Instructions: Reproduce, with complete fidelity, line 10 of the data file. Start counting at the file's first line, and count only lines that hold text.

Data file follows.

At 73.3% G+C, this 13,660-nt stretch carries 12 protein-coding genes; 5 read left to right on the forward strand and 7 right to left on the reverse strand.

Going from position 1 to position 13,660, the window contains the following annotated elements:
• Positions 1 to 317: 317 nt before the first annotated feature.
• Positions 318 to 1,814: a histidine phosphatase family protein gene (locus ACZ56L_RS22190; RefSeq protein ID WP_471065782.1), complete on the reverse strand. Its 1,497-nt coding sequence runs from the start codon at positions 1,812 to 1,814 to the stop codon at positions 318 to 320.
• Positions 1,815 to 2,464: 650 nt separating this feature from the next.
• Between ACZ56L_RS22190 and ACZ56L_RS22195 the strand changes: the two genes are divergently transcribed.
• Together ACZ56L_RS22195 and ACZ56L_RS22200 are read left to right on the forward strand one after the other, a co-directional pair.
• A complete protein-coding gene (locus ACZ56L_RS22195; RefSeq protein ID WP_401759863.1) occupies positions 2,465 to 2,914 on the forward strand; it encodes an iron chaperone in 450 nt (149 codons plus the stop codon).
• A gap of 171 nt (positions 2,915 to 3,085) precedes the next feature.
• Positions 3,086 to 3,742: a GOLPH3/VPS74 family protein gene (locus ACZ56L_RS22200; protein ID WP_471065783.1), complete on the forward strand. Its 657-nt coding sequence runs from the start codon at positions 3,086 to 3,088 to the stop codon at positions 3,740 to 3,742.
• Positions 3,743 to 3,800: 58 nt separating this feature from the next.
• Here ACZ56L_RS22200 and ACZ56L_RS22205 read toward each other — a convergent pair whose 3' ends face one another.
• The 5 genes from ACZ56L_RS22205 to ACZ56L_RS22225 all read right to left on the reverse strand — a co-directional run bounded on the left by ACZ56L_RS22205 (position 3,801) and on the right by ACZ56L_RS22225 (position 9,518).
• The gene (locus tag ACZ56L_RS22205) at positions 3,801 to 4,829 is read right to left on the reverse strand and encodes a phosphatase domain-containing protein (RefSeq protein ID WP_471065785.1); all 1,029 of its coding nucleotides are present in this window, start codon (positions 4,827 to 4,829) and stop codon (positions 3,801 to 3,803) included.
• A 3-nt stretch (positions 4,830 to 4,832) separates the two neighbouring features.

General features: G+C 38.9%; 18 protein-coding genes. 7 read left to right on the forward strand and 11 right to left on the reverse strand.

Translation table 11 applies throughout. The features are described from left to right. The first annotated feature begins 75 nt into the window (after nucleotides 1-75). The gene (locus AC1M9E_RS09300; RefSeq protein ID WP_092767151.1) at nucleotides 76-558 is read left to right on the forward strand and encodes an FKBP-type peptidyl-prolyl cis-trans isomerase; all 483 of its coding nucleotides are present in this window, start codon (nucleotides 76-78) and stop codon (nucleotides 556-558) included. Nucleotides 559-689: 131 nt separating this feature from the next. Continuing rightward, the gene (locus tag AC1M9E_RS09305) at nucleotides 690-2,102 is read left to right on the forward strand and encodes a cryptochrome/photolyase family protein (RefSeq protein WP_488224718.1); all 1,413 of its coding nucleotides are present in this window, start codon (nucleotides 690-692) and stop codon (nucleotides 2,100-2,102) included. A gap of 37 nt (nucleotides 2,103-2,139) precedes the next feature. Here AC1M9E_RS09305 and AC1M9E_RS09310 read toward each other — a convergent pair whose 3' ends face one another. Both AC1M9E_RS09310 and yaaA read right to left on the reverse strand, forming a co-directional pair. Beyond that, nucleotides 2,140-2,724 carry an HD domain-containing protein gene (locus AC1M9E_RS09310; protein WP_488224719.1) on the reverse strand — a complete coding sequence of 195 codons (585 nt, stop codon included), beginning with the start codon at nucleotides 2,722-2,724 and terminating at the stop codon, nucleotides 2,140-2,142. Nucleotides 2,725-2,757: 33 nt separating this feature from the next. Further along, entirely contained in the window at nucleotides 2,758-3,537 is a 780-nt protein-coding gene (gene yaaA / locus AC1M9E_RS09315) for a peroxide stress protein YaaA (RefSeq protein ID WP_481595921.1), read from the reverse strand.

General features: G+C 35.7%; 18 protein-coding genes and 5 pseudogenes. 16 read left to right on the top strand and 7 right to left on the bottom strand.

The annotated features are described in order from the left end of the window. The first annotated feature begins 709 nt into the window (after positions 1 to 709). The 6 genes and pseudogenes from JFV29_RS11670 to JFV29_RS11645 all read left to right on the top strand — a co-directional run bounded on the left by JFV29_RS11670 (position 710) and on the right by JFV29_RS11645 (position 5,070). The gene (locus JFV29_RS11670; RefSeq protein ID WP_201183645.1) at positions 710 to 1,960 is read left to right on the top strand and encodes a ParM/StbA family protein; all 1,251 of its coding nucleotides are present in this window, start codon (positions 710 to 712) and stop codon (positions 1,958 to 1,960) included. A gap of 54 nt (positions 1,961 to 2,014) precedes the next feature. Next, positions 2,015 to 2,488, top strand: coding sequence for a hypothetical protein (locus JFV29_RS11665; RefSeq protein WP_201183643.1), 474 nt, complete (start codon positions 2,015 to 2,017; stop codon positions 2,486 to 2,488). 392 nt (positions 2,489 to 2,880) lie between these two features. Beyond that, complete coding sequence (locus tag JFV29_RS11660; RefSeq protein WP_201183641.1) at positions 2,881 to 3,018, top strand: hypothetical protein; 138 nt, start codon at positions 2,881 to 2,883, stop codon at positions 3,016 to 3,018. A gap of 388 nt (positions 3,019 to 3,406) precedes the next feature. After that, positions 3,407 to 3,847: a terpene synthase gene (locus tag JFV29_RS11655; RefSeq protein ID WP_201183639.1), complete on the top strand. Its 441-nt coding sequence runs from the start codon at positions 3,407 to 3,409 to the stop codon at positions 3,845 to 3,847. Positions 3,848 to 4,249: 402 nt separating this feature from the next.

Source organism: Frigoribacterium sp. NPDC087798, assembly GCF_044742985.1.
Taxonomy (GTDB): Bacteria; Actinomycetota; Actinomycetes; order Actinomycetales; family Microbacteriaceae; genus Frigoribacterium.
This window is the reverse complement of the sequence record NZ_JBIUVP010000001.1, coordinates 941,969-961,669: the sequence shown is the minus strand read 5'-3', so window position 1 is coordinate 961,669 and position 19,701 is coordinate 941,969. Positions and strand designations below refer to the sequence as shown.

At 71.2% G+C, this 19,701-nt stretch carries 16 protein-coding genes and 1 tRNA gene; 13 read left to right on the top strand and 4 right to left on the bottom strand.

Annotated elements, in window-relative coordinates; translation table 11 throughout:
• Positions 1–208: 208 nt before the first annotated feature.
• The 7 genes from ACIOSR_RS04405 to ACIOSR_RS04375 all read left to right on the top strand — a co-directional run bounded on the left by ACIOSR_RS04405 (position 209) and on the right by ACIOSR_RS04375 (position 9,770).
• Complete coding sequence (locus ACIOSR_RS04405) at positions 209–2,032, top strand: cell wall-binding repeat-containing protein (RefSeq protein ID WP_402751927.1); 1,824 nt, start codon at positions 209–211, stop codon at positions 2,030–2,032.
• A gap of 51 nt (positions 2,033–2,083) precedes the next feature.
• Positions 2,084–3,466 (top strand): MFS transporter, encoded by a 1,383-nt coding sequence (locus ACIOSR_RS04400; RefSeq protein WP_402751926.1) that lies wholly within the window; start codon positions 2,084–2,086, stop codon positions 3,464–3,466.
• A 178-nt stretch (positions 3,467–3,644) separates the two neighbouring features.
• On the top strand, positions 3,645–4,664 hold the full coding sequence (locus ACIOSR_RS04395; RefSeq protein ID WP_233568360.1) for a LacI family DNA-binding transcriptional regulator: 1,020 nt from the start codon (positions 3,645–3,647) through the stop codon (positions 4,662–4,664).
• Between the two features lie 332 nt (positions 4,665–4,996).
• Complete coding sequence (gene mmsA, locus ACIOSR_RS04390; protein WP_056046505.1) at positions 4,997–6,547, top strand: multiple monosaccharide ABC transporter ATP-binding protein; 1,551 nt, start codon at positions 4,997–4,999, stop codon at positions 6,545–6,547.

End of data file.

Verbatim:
• Positions 3,086 to 3,742: a GOLPH3/VPS74 family protein gene (locus ACZ56L_RS22200; protein ID WP_471065783.1), complete on the forward strand. Its 657-nt coding sequence runs from the start codon at positions 3,086 to 3,088 to the stop codon at positions 3,740 to 3,742.